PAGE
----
Guest Blog: James Dellar, Becoming a designer and getting your foot in the door

In the first part of this two-part blog Onespacemedia's Creative Director James Dellar offers his expertise and advice to young designers moving from university into the commercial world.


Wide-eyed and bushy tailed

So you’ve made it! The degree show is complete and you’re really pleased with your final show. You’ve just received your results and everyone is proud of what you have achieved. Congratulations are due but now the hard work begins. Being proactive, creative and resourceful will put you in a best position possible whilst you are competing with all of the other design graduates trying to get a foothold in the industry.


Your job hunting toolkit

The way you communicate is crucial and attention to detail will go a long way. Do not compromise on quality in any of your communications and please, please, please make sure that your work is error-free. People spot mistakes a lot faster than they spot quality and innovation. Every computer has a spell checker - use it.

The first tool in your arsenal is a CV. It has to stand out from the crowd but remember that your future employer probably doesn't have time to read your life story: make is simple, one sided and concise. Leave the pointless infographics and over-designed layouts in your imagination.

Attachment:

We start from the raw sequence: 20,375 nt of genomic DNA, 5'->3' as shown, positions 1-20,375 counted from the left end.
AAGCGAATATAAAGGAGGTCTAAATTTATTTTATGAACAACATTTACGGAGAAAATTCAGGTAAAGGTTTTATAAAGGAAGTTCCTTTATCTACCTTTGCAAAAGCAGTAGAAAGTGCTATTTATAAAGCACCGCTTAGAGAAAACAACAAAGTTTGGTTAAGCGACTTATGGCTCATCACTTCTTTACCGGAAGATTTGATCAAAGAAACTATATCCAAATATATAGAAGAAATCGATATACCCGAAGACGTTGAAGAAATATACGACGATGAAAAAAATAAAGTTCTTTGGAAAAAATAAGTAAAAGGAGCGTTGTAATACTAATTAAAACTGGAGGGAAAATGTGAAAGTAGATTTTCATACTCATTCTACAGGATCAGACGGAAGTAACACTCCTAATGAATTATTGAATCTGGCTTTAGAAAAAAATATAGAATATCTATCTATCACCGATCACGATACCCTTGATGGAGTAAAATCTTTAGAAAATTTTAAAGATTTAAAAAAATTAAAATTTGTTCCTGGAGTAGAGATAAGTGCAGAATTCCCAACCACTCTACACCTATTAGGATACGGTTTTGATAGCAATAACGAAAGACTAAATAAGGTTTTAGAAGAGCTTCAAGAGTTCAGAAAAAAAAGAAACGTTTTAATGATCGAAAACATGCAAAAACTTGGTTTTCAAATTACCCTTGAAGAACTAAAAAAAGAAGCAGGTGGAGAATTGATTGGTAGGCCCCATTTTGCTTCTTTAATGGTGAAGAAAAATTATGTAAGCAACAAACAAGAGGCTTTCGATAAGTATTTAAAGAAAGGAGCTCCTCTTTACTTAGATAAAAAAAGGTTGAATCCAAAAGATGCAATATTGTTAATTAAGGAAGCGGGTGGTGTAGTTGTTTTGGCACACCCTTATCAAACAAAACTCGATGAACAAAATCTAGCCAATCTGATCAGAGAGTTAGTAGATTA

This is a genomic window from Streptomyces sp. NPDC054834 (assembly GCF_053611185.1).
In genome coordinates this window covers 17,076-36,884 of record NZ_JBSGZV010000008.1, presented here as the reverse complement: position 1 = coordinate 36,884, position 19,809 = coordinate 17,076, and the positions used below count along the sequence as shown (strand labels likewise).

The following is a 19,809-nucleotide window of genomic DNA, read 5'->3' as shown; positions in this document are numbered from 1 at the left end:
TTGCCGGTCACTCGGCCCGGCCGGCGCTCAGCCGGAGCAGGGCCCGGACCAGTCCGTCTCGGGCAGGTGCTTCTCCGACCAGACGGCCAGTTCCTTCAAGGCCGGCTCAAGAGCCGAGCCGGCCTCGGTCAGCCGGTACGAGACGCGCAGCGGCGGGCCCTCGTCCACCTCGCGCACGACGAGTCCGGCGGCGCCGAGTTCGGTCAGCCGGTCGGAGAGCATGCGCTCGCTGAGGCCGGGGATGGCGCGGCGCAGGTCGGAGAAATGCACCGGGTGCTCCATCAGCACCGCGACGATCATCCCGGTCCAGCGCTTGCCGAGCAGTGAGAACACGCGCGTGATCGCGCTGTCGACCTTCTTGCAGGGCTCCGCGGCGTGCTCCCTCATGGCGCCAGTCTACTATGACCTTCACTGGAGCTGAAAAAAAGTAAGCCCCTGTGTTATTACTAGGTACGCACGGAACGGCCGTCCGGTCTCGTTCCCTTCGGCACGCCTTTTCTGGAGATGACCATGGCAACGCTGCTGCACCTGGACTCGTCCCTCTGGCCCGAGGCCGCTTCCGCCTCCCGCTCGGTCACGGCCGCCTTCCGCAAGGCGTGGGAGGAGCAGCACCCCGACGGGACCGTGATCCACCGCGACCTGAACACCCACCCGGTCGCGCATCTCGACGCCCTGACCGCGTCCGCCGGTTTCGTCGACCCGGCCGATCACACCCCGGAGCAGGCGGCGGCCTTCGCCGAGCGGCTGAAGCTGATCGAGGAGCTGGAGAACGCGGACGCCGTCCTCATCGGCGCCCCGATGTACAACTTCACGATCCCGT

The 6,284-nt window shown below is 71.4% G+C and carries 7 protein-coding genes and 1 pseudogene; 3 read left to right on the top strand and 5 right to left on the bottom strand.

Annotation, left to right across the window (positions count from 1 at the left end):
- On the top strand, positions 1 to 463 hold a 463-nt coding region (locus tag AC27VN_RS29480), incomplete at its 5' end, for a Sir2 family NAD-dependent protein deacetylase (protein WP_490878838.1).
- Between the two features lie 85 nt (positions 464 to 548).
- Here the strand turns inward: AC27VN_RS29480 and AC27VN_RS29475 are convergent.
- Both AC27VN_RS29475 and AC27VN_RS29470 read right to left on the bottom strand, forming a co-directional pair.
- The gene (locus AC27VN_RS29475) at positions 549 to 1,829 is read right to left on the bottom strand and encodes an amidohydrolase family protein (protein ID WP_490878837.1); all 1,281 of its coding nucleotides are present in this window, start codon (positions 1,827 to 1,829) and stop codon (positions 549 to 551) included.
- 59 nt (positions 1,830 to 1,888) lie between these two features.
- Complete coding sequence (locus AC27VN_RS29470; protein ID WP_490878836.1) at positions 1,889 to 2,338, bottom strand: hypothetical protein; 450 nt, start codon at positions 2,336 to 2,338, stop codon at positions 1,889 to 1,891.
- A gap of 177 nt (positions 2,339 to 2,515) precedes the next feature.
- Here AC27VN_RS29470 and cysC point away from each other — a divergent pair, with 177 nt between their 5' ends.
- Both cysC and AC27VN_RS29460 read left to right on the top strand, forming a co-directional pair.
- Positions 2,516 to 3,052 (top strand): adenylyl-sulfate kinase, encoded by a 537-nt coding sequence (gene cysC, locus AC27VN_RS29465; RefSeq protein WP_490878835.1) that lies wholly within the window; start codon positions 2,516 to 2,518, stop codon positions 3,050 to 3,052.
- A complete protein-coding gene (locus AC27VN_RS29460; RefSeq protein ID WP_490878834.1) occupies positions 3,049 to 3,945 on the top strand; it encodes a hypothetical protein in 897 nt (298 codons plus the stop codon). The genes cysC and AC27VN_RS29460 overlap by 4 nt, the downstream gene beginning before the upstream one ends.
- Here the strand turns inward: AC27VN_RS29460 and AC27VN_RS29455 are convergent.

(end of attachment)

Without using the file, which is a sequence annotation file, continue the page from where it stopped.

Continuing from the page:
The second crucial element is your covering letter or email. Do your research, learn about the company, its style, its approach. Demonstrating understanding of projects and markets that the agency operates in will be noticed. Always look to show that you can add value to the agency.

The final tool is an outstanding portfolio. Ideally you’d have both a pdf document and a website. The portfolio should show your best work with a summary to provide context on how you completed the brief. Remember it is difficult to judge work without understanding the brief and the process, and of course any constraints that were enforced. Your work should be the stand out feature, not how well you can clutter a page with random graphics. All of your documents should be built using Adobe Indesign. Considering you want to be a designer, you may as well use the tools of the trade. Showing knowledge of a design package, using a strong grid and showing a good use of typography will help drive your skill set home.

Don't forget that one of the first things a potential employer will do after receiving your application is look at your digital footprint – your website, LinkedIn, Twitter, Pinterest, Dribbble, Facebook. Are you talking about the industry? If not then you should be. Demonstrating passion, inquisitiveness and showing that your finger is on the pulse helps to demonstrate commitment. Remember that as a staff member you will be an ambassador for the agency so every little detail will be scrutinised.


You can find the remainder of this great article by visiting Onespacemedia's blog site


Guest Blog by James Dellar, Onespacemedia's Creative Director

James Dellar is the Creative Director and user experience specialist at Onespacemedia. James graduated in Design and Art Direction from Manchester Metropolitan University in 2006 and has gained many years of industry experience working with agencies including Golley Slater and Bug Interactive. James has worked on many high profile websites and interactive campaigns including Disney, Centreparks, Vodafone, eBay and Royal Mail.

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